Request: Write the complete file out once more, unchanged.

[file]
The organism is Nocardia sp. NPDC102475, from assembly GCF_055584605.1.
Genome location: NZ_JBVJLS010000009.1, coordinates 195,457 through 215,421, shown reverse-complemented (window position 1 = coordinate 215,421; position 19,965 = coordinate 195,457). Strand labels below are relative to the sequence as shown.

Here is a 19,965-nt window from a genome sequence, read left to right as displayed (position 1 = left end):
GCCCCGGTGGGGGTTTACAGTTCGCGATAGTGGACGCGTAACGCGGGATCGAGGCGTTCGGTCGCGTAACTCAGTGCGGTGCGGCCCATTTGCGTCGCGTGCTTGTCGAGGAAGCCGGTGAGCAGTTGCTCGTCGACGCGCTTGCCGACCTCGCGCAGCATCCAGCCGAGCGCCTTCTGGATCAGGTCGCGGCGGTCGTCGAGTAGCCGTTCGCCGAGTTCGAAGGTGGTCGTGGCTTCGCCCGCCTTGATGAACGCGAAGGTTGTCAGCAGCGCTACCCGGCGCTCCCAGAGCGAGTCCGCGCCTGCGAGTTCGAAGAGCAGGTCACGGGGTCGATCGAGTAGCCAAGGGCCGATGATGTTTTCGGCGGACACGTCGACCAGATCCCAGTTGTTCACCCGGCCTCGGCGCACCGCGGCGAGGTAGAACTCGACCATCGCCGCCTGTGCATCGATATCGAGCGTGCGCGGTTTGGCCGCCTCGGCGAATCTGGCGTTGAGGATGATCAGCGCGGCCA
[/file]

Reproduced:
The organism is Nocardia sp. NPDC102475, from assembly GCF_055584605.1.
Genome location: NZ_JBVJLS010000009.1, coordinates 195,457 through 215,421, shown reverse-complemented (window position 1 = coordinate 215,421; position 19,965 = coordinate 195,457). Strand labels below are relative to the sequence as shown.

Here is a 19,965-nt window from a genome sequence, read left to right as displayed (position 1 = left end):
GCCCCGGTGGGGGTTTACAGTTCGCGATAGTGGACGCGTAACGCGGGATCGAGGCGTTCGGTCGCGTAACTCAGTGCGGTGCGGCCCATTTGCGTCGCGTGCTTGTCGAGGAAGCCGGTGAGCAGTTGCTCGTCGACGCGCTTGCCGACCTCGCGCAGCATCCAGCCGAGCGCCTTCTGGATCAGGTCGCGGCGGTCGTCGAGTAGCCGTTCGCCGAGTTCGAAGGTGGTCGTGGCTTCGCCCGCCTTGATGAACGCGAAGGTTGTCAGCAGCGCTACCCGGCGCTCCCAGAGCGAGTCCGCGCCTGCGAGTTCGAAGAGCAGGTCACGGGGTCGATCGAGTAGCCAAGGGCCGATGATGTTTTCGGCGGACACGTCGACCAGATCCCAGTTGTTCACCCGGCCTCGGCGCACCGCGGCGAGGTAGAACTCGACCATCGCCGCCTGTGCATCGATATCGAGCGTGCGCGGTTTGGCCGCCTCGGCGAATCTGGCGTTGAGGATGATCAGCGCGGCCA